London Fashion Week 2016 Catwalk Photography

London Fashion Week 2016 Catwalk Photography

It’s that time of year again, where London sees the fashion glitterati descending on the many venues around the city where the catwalk shows take place. In past years I’ve been assigned to the main runway at Somerset House but this time I found myself shooting the shows at the Saatchi Gallery in Chelsea. One thing to bear in mind if you shoot catwalk is that your environment can differ hugely from one venue to the next. Somerset House has a central courtyard where a purpose-built structure is created, purely for the shows. As such it’s minutely designed to provide an ideal environment to showcase the designers, and therefore an ideal environment for the photographers to gain the most useful collection of images. Other catwalks during the week may take place in very different situations and you’ll need to cope with that.

Somerset House shows and technical tips:

London Fashion Week 2014

London Fashion Week 2013

So what’s it like at the Saatchi Gallery? First of all, this is the longest runway I have ever seen, and the narrowest. So we were packing some seriously long glass as you can see from the photos at the beginning of the slideshow. Plus the photographers’ pit is half the size of that at Somerset House. This generally means two things – it will be cosy in there, and your shooting options in terms of angles will be far less. But otherwise, the normal rules apply. You have your spot and you stay in it unless you arrange to swap with someone else during a changeover. Knock the TV cameraman or touch his tripod and you’ll be hauled out by the scruff of your neck never to be seen again.  And get this – I counted a record five female photographers in the pit last week – that’s way more than usual. This does still seem to be a man’s world. And that’s understandable, given how physically demanding catwalk photography can be.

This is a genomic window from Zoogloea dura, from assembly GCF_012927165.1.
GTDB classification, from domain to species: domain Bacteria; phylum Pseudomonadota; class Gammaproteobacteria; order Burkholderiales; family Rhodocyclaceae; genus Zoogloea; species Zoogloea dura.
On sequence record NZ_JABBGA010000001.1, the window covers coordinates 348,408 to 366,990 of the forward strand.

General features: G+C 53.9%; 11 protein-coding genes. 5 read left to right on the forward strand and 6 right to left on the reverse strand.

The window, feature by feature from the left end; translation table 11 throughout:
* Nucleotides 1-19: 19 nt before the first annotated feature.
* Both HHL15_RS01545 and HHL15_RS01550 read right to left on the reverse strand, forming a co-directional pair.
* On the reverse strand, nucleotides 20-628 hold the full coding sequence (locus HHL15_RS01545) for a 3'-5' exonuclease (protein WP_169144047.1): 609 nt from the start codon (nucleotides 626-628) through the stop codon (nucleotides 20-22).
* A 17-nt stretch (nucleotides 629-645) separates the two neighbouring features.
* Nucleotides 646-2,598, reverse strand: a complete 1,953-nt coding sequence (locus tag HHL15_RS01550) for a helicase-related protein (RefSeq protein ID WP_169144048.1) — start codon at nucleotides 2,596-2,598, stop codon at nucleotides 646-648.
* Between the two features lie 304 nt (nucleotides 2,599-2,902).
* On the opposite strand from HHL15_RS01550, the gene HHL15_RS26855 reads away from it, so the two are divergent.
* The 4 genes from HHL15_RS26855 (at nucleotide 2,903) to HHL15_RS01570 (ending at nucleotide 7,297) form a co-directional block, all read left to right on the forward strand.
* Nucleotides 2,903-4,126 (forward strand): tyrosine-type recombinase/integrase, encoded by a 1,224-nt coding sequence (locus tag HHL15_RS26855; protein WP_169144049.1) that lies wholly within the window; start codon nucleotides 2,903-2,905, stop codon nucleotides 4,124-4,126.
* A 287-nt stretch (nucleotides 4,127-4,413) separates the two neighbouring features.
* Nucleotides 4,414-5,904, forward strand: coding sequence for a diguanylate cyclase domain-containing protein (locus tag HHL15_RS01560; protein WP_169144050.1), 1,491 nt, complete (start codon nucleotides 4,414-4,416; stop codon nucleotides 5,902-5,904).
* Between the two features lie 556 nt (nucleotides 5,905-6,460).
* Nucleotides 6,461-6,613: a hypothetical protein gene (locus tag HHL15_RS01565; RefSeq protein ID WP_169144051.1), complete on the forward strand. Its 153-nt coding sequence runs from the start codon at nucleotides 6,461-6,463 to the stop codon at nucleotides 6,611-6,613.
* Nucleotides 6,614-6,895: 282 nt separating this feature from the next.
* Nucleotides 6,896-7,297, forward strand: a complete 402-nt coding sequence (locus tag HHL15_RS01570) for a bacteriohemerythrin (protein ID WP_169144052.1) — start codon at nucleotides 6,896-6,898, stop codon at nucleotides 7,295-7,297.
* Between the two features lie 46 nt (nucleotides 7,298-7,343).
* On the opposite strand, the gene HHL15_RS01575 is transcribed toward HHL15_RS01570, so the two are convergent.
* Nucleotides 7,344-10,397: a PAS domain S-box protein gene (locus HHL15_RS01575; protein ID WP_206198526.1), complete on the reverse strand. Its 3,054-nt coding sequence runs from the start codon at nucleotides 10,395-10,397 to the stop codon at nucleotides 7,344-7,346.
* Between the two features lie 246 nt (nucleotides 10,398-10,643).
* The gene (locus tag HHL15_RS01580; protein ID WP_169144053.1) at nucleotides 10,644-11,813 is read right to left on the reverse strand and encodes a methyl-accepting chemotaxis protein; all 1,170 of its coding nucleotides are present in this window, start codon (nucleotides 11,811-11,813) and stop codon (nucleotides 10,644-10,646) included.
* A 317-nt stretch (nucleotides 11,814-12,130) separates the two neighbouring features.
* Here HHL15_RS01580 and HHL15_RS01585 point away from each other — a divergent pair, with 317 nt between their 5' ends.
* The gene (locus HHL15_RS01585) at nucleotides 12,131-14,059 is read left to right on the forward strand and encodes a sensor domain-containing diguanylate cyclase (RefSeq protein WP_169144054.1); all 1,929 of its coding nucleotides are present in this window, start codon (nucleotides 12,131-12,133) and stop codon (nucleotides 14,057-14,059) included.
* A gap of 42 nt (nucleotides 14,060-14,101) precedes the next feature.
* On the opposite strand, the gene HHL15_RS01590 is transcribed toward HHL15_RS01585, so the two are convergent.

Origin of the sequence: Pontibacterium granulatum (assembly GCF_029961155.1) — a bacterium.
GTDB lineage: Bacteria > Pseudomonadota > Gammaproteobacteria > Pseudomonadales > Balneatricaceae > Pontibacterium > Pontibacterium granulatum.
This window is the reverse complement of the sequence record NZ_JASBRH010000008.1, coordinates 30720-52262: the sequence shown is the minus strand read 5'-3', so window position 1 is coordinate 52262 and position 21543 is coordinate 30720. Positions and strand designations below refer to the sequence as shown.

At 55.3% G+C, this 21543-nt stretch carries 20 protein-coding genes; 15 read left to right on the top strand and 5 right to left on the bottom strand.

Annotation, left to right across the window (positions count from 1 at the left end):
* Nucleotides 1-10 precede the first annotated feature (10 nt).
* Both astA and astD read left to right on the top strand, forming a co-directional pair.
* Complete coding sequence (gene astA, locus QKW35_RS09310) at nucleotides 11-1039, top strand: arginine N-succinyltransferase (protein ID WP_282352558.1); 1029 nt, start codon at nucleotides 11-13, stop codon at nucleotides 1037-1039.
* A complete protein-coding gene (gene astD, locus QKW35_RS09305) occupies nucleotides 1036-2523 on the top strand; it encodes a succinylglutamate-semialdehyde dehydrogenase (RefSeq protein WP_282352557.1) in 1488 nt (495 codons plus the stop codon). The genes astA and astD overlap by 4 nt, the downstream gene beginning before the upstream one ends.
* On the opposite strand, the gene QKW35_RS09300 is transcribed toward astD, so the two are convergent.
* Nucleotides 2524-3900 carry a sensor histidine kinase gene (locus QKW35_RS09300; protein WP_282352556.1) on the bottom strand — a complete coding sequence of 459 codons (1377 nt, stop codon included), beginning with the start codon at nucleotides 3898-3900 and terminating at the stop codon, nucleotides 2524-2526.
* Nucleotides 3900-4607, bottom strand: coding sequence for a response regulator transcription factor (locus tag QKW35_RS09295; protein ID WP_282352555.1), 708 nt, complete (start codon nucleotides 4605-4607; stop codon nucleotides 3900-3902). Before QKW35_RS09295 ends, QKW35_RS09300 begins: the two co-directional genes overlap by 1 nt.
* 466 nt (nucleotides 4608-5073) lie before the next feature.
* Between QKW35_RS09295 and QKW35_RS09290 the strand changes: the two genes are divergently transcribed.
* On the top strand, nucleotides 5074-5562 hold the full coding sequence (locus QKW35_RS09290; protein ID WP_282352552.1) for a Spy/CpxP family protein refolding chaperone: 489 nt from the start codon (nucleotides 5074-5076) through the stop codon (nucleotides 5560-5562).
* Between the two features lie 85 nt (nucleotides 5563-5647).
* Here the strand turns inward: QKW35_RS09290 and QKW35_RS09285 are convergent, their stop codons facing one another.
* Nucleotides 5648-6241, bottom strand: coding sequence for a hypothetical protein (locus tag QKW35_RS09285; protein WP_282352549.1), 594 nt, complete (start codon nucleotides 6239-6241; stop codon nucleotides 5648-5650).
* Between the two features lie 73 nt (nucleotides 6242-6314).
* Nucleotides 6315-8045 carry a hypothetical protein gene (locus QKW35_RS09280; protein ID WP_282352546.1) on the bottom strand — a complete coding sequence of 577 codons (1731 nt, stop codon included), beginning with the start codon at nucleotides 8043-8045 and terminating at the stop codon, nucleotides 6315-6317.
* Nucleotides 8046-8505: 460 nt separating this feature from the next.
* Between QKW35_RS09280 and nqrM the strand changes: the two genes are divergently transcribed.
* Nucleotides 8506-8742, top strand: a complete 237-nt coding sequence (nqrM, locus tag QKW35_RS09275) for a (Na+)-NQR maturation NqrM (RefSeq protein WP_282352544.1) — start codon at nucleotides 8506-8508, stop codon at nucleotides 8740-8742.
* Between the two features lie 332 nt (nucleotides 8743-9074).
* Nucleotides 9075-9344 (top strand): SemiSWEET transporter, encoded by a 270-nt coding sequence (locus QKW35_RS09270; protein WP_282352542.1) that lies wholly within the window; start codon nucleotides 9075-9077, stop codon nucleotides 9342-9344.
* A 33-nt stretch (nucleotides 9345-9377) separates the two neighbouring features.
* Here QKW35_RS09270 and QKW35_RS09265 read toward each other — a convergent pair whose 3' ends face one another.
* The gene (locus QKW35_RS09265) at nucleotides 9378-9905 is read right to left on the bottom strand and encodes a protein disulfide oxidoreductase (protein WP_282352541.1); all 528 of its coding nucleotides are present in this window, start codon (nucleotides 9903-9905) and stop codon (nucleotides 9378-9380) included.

Different catwalks may require different lenses, and certainly very different settings. In some venues the lighting is very bright and fairly even from start to finish. In other venues the lighting can vary hugely in intensity down each part of the runway. As you can see from one of the photos I grabbed before the show started, each end of the catwalk at the Saatchi Gallery houses incredibly strong forward facing floodlights. This can create massive exposure anomalies if you include too much of those lights in your frame (a warning for Av or Tv shooters). You can end up with drastic underexposure at times – particularly if you’re framing tightly towards the bottom end of the runway. Add that to the generally low intensity of lighting in the mid section and you know instinctively that you’ll be shooting at the higher ISO levels. At the Saatchi Gallery I ended up pushing to 2500ISO in order to get the shutter speed I needed to freeze motion. Remember that models move very quickly. This is no problem for a good quality modern sensor, but once you crop a bit and lift the exposure your image will start to seriously suffer. This is why it’s so important to get your exposure as good as you can at the time. For me that means deciding which part of the runway forms my key ‘zone’ and ensuring that I meter for that region. Next, colour temperature can vary considerably per building. At Somerset House the reading came in at 4300 Kelvin but the Saatchi Gallery read at 2800 Kelvin. When shooting RAW you can argue that taking a reading at the time is unnecessary – you can simply batch correct afterwards. That is very much how I work in my normal day-to-day life as a photographer, but on the catwalk colour accuracy becomes much more important.

As always, it was great to see familiar faces and the team from CPS who took such good care of us. This is the one time of the year when I have to shoot with my Canon kit (Canon are one of the main sponsors of Fashion Week) as I’m there under their umbrella.  But I’m glad I’m not carrying heavy stuff any more often – it hurts, and these days it’s retained for the use of my assistant. A monopod can help to support the weight of your equipment through the show, but I find it restricts me too much. Just do what works best for you.

WARNING:  the slideshows are sometimes accompanied by music which starts automatically – if you’re in a quiet environment you can mute this via the icon on the bottom right hand corner of the thumbnail strip (if there is no speaker icon, it means there is no music associated with this particular slideshow).


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